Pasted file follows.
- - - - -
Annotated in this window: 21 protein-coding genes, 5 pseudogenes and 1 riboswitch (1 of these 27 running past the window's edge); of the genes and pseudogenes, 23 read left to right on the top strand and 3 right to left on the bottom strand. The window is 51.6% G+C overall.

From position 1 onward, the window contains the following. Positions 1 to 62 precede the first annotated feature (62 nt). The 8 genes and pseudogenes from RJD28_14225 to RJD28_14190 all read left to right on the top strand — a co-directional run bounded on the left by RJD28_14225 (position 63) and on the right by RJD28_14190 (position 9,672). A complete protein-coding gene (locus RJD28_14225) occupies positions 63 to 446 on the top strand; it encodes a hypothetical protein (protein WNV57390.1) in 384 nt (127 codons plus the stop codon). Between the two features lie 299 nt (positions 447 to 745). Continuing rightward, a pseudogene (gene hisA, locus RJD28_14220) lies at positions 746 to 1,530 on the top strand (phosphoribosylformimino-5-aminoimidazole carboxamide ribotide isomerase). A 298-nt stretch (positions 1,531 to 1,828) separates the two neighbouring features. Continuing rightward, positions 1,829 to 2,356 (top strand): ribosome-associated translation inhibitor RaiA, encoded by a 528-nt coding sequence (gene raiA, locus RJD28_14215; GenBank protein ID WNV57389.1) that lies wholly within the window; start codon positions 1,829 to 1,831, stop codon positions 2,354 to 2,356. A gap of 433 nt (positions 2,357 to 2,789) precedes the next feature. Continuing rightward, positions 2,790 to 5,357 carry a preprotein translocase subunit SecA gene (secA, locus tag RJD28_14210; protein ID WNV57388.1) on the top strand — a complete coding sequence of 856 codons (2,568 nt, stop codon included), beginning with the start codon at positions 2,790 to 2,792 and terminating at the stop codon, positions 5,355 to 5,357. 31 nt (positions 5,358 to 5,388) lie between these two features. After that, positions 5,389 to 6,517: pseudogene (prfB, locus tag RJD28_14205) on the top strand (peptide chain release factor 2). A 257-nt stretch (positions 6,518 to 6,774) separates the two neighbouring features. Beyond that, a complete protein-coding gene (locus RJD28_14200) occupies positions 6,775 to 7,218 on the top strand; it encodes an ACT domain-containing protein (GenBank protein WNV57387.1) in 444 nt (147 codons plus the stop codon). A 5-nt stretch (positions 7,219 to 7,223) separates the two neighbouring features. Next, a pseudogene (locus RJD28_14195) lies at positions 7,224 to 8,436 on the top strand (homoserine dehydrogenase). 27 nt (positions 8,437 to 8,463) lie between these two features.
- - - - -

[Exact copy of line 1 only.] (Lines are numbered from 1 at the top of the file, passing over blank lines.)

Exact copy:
Annotated in this window: 21 protein-coding genes, 5 pseudogenes and 1 riboswitch (1 of these 27 running past the window's edge); of the genes and pseudogenes, 23 read left to right on the top strand and 3 right to left on the bottom strand. The window is 51.6% G+C overall.